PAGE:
The acid-burned and butchered body of the 16-year-old was found Sunday in Gaya (pictured), a city in Bihar, India’s third most populated state. (iStock)
A teenage girl from India was murdered and mutilated by her family after running off with her boyfriend, authorities say.
The acid-burned and butchered body of the 16-year-old, referred to as “Anjana” on social media, was found Sunday in Gaya, a city in Bihar, India’s third most populated state.
The girl’s family initially claimed in December she had been raped and murdered and went so far as to criticize the police for being too slow in their investigation.
Instead, police are now pointing fingers at the family for the teen’s death.
“It’s a case of honor killing,” Gaya’s police chief Rajiv Kumar Mishra, told The Guardian. “The girl eloped with someone on December 28 from her home in Patwa Panchayat but returned after three days. This angered the parents who plotted the cold-blooded murder with the help of a butcher friend.”
Mishra says an autopsy ruled out rape and that the girl’s sister told authorities she had seen her sister with a butcher on New Year’s Eve.
Police say after they recovered the body, they made numerous attempts to contact the family but that the family “made lame excuses and didn’t show up.”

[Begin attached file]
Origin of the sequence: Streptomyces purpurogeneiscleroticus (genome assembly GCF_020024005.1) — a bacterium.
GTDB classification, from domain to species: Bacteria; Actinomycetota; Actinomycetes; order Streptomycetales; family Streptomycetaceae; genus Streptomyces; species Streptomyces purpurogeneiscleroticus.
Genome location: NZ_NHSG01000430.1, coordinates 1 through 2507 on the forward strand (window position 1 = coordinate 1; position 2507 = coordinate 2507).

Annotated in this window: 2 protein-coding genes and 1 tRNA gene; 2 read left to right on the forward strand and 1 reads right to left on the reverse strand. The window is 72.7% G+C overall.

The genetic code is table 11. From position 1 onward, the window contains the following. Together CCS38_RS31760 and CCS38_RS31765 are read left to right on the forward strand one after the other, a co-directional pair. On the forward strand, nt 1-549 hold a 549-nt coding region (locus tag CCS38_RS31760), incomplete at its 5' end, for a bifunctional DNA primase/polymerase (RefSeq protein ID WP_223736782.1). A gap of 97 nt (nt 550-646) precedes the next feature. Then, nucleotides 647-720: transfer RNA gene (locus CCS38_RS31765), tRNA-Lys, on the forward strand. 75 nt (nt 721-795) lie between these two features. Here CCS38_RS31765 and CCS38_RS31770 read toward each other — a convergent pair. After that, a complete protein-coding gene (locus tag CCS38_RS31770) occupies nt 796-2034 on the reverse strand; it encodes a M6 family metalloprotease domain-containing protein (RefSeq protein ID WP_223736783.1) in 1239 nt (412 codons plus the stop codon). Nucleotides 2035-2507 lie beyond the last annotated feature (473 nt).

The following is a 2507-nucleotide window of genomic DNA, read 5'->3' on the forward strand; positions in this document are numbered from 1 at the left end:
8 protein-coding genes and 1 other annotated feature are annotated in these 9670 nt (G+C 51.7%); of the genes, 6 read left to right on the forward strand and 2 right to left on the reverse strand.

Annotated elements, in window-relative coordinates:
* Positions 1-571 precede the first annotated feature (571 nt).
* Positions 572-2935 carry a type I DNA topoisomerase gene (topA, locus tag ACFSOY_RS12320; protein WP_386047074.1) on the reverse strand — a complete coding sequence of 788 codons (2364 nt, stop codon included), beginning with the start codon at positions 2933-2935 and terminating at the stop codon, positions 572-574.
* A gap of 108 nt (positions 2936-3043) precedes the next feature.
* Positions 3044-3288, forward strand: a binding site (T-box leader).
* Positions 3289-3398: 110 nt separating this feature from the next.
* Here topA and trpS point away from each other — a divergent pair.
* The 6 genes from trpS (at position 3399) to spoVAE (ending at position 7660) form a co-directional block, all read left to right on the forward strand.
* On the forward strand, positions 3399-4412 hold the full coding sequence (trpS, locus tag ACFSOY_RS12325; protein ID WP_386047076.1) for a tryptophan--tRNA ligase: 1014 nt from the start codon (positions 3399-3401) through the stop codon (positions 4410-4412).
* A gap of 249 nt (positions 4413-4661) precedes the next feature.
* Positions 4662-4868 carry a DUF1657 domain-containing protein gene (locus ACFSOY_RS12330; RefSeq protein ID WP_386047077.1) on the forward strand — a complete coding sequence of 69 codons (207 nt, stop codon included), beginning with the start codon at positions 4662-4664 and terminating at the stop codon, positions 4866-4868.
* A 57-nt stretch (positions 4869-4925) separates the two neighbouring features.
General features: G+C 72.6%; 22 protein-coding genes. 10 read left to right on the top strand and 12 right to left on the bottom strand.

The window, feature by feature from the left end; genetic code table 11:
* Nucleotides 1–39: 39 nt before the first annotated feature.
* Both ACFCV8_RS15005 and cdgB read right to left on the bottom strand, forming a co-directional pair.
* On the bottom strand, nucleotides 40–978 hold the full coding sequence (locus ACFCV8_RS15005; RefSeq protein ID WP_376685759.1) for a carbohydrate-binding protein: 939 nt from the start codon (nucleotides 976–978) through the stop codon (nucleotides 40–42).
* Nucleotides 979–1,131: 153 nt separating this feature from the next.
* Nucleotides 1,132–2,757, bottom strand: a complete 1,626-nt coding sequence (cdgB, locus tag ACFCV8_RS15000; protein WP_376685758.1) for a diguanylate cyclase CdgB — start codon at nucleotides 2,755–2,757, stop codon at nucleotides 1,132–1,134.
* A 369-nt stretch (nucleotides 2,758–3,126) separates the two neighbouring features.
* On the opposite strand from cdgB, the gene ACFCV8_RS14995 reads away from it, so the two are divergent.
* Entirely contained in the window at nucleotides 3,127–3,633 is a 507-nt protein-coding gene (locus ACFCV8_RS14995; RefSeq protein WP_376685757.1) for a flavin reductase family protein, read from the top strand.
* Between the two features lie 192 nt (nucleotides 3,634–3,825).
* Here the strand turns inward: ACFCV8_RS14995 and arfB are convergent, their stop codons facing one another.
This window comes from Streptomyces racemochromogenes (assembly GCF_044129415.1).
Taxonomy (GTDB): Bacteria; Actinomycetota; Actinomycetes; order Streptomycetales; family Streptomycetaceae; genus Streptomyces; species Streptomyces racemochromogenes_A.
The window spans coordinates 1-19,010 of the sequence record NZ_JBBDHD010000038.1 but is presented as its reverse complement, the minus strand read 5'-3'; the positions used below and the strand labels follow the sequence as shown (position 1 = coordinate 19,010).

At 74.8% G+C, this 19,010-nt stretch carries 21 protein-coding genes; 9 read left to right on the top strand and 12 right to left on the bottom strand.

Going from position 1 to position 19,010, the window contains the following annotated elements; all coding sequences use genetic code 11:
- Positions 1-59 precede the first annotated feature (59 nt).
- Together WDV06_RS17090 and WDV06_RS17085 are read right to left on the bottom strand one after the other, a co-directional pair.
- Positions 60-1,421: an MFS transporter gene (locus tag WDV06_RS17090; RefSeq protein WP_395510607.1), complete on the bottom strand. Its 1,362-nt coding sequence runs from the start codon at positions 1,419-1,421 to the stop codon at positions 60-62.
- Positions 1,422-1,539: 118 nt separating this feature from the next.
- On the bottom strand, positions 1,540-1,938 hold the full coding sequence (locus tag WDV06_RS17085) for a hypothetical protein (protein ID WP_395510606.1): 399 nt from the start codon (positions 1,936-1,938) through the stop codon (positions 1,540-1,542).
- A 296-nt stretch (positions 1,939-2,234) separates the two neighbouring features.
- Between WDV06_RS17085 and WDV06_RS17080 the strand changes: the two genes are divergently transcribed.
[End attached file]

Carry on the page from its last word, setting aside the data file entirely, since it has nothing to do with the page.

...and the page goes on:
“Their dubious attempt to escape interrogation further confirmed our suspicions,” Mishra said.
Police said the girl’s father, Tunjraj Prasad, had been formally arrested Friday along with his friend, a butcher, who was suspected of carrying out the killing.
The mother was also taken into custody, according to local reports.
The police chief said eloping is looked down upon in the traditional Indian community where conservative social structures exist. He added that locals typically freeze out the families of people who have married without permission.
Hundreds of people turned out for a candlelit vigil this week for the teen.
There are multiple high-profile killings each year of both men and women in India who marry without the consent of their families or community.
According to India’s National Crime Records Bureau, there were 69 honor killings in 2016, the most recent year for which data is available.
Many activists argue that the number is much higher and that many killings do not go reported.
In 2014, The Hindu, an English newspaper, tracked 583 rape cases in court. It found that the single largest category of cases involved consenting adults who had eloped. The parents, usually on the women’s side, filed cases of rape against the men.